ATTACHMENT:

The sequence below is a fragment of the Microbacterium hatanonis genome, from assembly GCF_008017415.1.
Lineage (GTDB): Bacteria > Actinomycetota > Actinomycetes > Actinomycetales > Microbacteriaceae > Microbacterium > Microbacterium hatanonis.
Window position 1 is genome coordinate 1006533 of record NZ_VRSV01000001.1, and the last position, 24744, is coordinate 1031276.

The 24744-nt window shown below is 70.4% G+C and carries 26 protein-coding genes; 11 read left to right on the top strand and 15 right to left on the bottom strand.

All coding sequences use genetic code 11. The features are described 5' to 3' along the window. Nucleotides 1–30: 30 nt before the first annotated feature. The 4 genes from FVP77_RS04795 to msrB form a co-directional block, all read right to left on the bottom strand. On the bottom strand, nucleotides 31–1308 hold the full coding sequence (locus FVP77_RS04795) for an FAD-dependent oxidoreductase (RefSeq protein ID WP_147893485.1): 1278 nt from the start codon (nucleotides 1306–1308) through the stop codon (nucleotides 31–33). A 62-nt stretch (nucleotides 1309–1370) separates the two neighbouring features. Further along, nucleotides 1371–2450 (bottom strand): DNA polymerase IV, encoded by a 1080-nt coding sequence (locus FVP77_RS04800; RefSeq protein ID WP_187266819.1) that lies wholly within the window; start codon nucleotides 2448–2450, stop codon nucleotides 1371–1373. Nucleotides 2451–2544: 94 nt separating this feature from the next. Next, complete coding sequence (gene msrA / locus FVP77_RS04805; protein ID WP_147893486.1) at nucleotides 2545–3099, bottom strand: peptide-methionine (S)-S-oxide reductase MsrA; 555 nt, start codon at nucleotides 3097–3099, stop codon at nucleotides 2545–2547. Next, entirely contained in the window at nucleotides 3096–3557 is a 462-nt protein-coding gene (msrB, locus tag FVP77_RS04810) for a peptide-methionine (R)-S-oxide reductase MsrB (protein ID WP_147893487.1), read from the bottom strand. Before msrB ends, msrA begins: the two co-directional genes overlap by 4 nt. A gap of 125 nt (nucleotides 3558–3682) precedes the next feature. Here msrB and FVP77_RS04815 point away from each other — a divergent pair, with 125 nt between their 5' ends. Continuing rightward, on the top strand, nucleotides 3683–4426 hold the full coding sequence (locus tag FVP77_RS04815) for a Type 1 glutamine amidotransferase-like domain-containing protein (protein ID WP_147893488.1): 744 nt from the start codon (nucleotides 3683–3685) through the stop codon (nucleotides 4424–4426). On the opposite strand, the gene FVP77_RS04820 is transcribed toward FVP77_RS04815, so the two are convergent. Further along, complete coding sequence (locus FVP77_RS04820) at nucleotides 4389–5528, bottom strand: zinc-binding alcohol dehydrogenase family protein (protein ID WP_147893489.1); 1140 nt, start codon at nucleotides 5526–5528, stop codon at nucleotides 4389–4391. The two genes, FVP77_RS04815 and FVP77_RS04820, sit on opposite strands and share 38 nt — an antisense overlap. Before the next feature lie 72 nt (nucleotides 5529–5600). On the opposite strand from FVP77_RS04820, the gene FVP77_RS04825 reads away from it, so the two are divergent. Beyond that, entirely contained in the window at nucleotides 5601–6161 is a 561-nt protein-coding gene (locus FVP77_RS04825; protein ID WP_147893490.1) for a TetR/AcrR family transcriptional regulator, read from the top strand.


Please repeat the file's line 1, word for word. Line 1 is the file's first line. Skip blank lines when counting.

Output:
The sequence below is a fragment of the Microbacterium hatanonis genome, from assembly GCF_008017415.1.